How did you become a writer for Disney? Q&A with arts alumna Stephie Theodora.

Posted on Friday, September 22, 2017

Stephie Theodora

1. Describe the road you have taken since graduating from the University of Ottawa.

After graduation, I took my theatre company to Germany to set up shop. I ran the Black Hand Theatre Collective in a 50-seat black box in Berlin for nearly a year. I was living the life I thought about every day in university. At this point, writing and directing theatre was the only thing I had been doing since I was 17 and I wanted to try a life in music. I started a web radio show and it quickly was picked up by a station in New York. Weekly, Boogie Hour with Stephie Strumpet ran on the WTNR Radio network, featuring lost jazz music of the early 20th century as well as special guests.  At this time I also DJed in Berlin’s nightclubs, festivals and weddings. I also played trumpet in a couple of bands and was the lead singer of Europe’s trashiest band, the Polymonsters. After two years in music, I turned my interest to video games and interned at the Berlin startup Wooga. Wooga turned into one of Europe’s leading mobile games studios, and during my four years with the company I worked my way up to games designer and writer for some of their hit titles, including Pearl’s Peril, which has over 90 million players today. After nearly eight years in Berlin, Los Angeles was calling and an offer to write for television had me leaving Europe behind. Since November 2016, I’ve been living in Los Angeles writing for Hasbro, Disney and CBBC as well as doing voices for cartoons on Netflix.

2. As a student, what was your dream job? Did it change or do you feel like you have achieved it?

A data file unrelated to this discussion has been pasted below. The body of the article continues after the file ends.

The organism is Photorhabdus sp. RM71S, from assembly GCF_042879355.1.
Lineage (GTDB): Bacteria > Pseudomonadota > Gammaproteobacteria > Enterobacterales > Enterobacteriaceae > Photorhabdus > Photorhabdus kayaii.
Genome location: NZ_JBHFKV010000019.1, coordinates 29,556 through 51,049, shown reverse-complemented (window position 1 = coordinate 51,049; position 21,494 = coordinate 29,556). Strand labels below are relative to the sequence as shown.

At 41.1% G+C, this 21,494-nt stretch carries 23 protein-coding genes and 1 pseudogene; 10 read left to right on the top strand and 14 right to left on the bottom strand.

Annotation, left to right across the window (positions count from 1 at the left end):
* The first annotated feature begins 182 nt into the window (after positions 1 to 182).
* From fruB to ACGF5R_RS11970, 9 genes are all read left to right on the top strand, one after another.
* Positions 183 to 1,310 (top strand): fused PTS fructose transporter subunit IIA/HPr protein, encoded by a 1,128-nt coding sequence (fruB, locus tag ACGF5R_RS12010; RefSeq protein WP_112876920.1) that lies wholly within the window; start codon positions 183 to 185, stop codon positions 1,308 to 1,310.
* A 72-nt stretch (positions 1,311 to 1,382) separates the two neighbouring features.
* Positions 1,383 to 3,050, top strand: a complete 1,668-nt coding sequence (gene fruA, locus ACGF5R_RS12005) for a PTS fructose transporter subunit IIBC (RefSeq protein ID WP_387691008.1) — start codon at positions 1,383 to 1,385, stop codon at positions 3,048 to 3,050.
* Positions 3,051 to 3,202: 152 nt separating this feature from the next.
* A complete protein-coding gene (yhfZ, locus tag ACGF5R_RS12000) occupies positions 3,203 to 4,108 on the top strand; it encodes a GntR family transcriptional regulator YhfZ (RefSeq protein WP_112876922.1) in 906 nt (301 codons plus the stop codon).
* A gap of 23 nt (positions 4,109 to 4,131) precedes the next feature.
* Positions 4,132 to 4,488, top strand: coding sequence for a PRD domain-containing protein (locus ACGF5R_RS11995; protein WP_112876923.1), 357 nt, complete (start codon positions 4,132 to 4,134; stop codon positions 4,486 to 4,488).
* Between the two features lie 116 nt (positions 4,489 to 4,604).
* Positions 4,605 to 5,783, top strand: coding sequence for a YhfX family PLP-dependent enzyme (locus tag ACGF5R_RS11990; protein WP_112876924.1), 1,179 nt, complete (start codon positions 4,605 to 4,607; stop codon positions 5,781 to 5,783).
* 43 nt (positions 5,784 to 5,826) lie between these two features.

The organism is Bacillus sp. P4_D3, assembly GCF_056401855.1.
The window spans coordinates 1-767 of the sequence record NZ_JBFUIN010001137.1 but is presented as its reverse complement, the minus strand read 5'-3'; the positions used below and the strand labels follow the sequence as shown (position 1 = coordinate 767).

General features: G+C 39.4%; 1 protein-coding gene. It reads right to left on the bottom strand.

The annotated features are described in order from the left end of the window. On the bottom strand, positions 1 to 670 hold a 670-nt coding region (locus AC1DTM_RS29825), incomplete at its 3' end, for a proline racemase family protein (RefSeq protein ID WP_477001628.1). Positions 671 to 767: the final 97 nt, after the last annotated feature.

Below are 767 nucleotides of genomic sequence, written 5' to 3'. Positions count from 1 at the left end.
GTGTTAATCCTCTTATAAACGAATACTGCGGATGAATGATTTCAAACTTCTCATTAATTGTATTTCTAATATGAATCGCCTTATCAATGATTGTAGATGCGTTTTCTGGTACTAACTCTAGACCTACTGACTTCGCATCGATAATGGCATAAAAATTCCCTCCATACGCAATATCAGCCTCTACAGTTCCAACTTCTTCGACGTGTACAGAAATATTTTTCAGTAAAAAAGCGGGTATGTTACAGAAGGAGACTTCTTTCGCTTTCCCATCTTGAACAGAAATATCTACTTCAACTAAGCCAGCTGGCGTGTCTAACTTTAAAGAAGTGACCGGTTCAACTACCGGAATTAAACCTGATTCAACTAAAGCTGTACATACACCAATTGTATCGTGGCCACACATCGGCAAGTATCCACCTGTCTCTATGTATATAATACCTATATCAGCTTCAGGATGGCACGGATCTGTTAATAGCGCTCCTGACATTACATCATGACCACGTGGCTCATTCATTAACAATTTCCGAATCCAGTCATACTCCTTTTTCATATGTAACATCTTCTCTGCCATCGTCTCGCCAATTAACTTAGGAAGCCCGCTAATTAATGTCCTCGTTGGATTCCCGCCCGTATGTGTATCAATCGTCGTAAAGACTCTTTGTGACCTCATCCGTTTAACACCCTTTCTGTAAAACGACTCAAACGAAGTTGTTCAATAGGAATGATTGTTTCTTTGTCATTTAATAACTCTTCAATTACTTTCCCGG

My dream was always to work in theatre and tour around the world. Once I got to Berlin and travelled with my scripts, I felt like I achieved this and was ready for new challenges and to try everything that interested me.

3. What knowledge or skills you acquired through your university education have been the most helpful in the job market?

Critical thinking has been a very important skill. Time management and really crunching for big projects, similar to cramming for exams or a big paper. Done and not perfect also comes to mind as important step into getting yourself out there and not being too critical of your own work.

4. What advice do you have to share with students and new graduates?

Create things and let that be your vehicle to the career you want. You’ll write 100 emails and get one positive response back, but in the end that one email could be all you’ll need. Don’t be afraid to ask people for help. No one makes their career alone and those advocates who help you are just handing down the favour from the people who helped them. And I still believe a good night sleep is really important.

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